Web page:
Biden: 'Conflict and chaos' could spread without money for Israel, Ukraine

President Joe Biden said Thursday evening he is sending an “urgent
budget request” to Congress to continue providing military aid to Israel
and Ukraine.

In a prime time address
from the White House, Biden made his case for Congress to fund his
request, saying if the United States doesn’t stand up for its values,
bad actors could be empowered worldwide.

“Conflict and chaos could spread in other parts of the world,” he said. “It’s just not worth it.”

Media
reports indicate the White House will request more than $100 billion
for Ukraine, Israel, Taiwan and for the U.S.-Mexico border. It’s unclear
how the request will even move through Congress as House Republicans
continue to struggle picking a speaker.

State
Department spokesperson Matt Miller on Thursday didn’t say how
difficult a vacant speakership will make securing funding for foreign
policy initiatives.

“There is a time when we’re going to need to
go to Congress and it would be nice to have a functioning partner at
that time,” he said.

Biden said the world is at an “inflection
point in history” because of Russia’s invasion of Ukraine and the
escalating violence in Israel, which has rocketed to the forefront of
the White House’s priorities. 

Long-running conflict between Israel and Palestine recently escalated after Hamas militants entered Israel on Oct. 7 for the first time in decades.

Since
Israel started its retaliation for the attacks, the Gaza Health
Ministry said 3,785 people have been killed in Gaza, the majority women,
children and older adults. Nearly 12,500 were injured, and another
1,300 people were believed buried under the rubble, health authorities said.

More
than 1,400 people in Israel have been killed, mostly civilians slain
during Hamas’ Oct. 7 attack. Roughly 200 others were abducted. 

The U.S. government has overwhelmingly come out in support of Israel and its response to the attacks, even vetoing Wednesday a United Nations Security Council resolution condemning Hamas’ attack and calling for a ceasefire to facilitate humanitarian aid.

“We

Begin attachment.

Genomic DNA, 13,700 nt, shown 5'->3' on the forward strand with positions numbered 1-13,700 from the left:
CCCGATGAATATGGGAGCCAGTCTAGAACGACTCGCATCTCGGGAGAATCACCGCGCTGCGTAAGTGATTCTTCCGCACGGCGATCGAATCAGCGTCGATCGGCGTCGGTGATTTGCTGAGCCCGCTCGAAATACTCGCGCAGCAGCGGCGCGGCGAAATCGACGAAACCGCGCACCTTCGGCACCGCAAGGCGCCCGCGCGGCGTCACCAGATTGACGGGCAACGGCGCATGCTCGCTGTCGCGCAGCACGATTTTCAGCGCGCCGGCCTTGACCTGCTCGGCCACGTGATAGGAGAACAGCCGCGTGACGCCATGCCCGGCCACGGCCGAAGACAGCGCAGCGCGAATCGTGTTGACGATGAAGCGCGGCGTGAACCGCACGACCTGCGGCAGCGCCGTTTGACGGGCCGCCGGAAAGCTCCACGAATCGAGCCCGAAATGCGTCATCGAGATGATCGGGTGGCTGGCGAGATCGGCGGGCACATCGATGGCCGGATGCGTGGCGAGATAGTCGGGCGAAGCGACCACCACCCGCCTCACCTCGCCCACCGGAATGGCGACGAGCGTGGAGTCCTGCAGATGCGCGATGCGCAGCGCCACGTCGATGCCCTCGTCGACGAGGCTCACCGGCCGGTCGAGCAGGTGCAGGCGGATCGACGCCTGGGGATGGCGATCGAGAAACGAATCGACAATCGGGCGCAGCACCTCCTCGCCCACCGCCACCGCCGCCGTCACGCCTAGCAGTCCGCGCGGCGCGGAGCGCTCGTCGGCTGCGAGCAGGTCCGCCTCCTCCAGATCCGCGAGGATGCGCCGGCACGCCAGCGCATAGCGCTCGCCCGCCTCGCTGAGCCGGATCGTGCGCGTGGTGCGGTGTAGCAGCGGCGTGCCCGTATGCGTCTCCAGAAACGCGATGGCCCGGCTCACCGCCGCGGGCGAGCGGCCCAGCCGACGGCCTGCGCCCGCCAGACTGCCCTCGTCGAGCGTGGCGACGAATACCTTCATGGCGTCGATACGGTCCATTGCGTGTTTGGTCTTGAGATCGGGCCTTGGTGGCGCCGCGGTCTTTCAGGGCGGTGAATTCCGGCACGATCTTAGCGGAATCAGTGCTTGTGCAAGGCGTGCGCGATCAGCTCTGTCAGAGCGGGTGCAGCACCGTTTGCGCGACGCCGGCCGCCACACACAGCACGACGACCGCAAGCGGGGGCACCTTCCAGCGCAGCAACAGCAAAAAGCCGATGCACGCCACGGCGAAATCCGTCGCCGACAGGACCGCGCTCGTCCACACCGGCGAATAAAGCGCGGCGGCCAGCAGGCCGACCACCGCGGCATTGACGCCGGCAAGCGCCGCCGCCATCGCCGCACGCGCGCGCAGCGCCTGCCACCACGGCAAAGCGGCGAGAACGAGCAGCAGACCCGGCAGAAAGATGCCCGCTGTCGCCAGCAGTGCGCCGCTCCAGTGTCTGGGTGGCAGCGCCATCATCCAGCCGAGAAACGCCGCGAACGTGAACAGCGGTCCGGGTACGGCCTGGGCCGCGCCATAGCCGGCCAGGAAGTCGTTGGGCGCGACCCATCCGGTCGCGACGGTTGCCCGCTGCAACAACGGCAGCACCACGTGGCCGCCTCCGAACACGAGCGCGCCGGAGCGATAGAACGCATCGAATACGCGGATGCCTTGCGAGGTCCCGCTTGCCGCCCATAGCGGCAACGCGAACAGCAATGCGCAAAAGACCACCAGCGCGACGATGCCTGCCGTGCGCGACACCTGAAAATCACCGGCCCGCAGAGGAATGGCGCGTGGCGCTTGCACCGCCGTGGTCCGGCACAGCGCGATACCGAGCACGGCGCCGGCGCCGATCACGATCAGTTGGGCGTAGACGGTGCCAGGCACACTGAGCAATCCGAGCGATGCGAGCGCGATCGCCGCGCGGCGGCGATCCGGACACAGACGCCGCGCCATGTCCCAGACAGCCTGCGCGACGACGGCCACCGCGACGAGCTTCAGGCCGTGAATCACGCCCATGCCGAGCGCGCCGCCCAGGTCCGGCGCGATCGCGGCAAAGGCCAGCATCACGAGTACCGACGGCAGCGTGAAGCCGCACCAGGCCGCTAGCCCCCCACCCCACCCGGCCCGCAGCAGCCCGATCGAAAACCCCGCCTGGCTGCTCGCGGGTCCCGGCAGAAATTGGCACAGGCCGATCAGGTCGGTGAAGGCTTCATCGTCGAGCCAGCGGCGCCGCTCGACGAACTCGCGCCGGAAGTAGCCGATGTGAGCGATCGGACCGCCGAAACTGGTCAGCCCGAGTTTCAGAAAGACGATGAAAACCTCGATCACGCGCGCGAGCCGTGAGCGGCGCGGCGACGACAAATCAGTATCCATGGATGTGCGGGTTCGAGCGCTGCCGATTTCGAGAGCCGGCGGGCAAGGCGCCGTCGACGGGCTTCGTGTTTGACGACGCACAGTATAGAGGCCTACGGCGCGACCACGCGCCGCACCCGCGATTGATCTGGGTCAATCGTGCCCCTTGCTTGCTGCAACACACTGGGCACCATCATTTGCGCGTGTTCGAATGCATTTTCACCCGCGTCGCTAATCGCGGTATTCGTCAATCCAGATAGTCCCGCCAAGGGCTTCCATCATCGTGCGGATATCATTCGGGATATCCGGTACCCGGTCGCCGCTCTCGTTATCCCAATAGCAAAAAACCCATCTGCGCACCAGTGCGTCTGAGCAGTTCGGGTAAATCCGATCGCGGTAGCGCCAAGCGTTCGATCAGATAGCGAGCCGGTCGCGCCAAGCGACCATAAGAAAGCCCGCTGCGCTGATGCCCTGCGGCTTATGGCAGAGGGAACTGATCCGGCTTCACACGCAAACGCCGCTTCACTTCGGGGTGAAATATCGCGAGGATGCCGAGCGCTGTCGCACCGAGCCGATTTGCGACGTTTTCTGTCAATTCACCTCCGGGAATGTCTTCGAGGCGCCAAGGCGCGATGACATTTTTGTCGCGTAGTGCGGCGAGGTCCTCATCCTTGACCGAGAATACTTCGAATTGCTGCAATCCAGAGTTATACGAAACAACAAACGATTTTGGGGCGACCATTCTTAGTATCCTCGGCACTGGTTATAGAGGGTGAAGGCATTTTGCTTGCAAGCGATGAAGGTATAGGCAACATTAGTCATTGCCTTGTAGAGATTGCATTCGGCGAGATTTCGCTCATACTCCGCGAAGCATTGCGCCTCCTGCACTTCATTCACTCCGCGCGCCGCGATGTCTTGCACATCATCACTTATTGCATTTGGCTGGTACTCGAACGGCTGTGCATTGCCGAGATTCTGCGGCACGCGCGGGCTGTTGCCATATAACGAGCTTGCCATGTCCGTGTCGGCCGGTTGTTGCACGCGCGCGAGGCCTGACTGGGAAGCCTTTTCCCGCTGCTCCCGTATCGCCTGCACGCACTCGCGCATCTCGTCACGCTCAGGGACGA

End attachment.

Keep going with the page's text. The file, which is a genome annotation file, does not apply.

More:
thought it was very unfortunate that that resolution did not recognize
Israel’s right to defend itself in the face of these terrorist attacks.
We think that is an important principle,” Miller said Thursday. “Israel
just suffered a massive terrorist attack — something that is 10 to 15
times the impact of 9/11 when you look at it on a per capita basis. …
Any country would defend itself in those situations.”

There were 2,977 people
killed in the 9/11 attacks, which is a smaller per capita impact on the
U.S.’s population of 285 million at the time compared to the Oct. 7
attack’s percentage of Israel’s 9 million people.

Biden traveled
to Israel this week and top diplomats spent more than a week in the
region conveying U.S. support for Israel, trying to facilitate
humanitarian aid and to keep the conflict from spreading.

The
president urged Israel to move forward with caution and not to repeat
the mistakes the United States made in the aftermath of 9/11.

“We cannot give up on peace,” he said. “We cannot give up on a two-state solution.”

So far, at least 32 American citizens have been killed in the violence and 11 remain missing.

Hamas
has been the de facto governing body of Gaza since 2007. The faction,
which views the state of Israel as illegitimate, has long held that the
current government in Jerusalem must be deposed by force.

Israel, which considers Hamas a terrorist organization, has for years held a blockade against Gaza
and its Palestinian population, a move detractors have called a
violation of human rights. For nearly 60 years, the country has also
occupied a Palestinian territory in the region’s western reaches known
as the West Bank.

The U.S. on Wednesday announced it would provide
$100 million in humanitarian assistance to the Palestinian people. But
getting aid into the region has been hampered by Israel’s objections. 

Egypt
agreed Thursday to allow humanitarian aid through its connection to
Gaza, but Miller said Israel’s stance is that any assistance provided to
Gaza will be diverted to support Hamas. Despite the U.S. desire “to see
sustained humanitarian assistance going into Gaza,” Miller said it’s a
legitimate concern.

“We think it’s important,” he said, “that the
innocent civilians in Gaza who did not start this conflict have access
to food and water and medicine.”